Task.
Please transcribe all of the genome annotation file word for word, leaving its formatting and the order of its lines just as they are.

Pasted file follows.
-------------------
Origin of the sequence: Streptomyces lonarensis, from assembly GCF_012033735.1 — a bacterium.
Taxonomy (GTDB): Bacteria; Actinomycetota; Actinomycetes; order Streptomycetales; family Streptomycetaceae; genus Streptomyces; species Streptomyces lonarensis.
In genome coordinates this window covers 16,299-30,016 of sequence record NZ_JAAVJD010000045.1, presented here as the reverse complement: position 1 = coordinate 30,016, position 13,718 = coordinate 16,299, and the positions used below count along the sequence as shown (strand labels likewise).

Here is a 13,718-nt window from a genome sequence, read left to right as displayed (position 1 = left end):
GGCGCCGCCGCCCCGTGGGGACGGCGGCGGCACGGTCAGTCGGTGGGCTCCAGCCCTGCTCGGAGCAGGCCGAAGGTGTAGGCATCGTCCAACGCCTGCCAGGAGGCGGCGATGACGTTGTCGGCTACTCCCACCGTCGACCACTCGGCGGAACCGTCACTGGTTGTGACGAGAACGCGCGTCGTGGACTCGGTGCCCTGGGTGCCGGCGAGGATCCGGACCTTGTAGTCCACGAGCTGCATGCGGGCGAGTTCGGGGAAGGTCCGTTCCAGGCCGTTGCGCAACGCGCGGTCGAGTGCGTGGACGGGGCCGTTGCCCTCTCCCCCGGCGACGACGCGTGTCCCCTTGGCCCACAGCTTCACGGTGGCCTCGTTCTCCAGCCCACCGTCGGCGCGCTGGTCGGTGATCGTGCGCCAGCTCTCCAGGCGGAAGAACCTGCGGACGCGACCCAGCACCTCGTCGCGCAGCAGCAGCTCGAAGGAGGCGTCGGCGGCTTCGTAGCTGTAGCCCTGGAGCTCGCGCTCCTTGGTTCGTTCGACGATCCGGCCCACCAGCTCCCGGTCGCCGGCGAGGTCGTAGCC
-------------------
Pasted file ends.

Origin of the sequence: Streptomyces lonarensis, from assembly GCF_012033735.1 — a bacterium.
Taxonomy (GTDB): Bacteria; Actinomycetota; Actinomycetes; order Streptomycetales; family Streptomycetaceae; genus Streptomyces; species Streptomyces lonarensis.
In genome coordinates this window covers 16,299-30,016 of sequence record NZ_JAAVJD010000045.1, presented here as the reverse complement: position 1 = coordinate 30,016, position 13,718 = coordinate 16,299, and the positions used below count along the sequence as shown (strand labels likewise).

Here is a 13,718-nt window from a genome sequence, read left to right as displayed (position 1 = left end):
GGCGCCGCCGCCCCGTGGGGACGGCGGCGGCACGGTCAGTCGGTGGGCTCCAGCCCTGCTCGGAGCAGGCCGAAGGTGTAGGCATCGTCCAACGCCTGCCAGGAGGCGGCGATGACGTTGTCGGCTACTCCCACCGTCGACCACTCGGCGGAACCGTCACTGGTTGTGACGAGAACGCGCGTCGTGGACTCGGTGCCCTGGGTGCCGGCGAGGATCCGGACCTTGTAGTCCACGAGCTGCATGCGGGCGAGTTCGGGGAAGGTCCGTTCCAGGCCGTTGCGCAACGCGCGGTCGAGTGCGTGGACGGGGCCGTTGCCCTCTCCCCCGGCGACGACGCGTGTCCCCTTGGCCCACAGCTTCACGGTGGCCTCGTTCTCCAGCCCACCGTCGGCGCGCTGGTCGGTGATCGTGCGCCAGCTCTCCAGGCGGAAGAACCTGCGGACGCGACCCAGCACCTCGTCGCGCAGCAGCAGCTCGAAGGAGGCGTCGGCGGCTTCGTAGCTGTAGCCCTGGAGCTCGCGCTCCTTGGTTCGTTCGACGATCCGGCCCACCAGCTCCCGGTCGCCGGCGAGGTCGTAGCC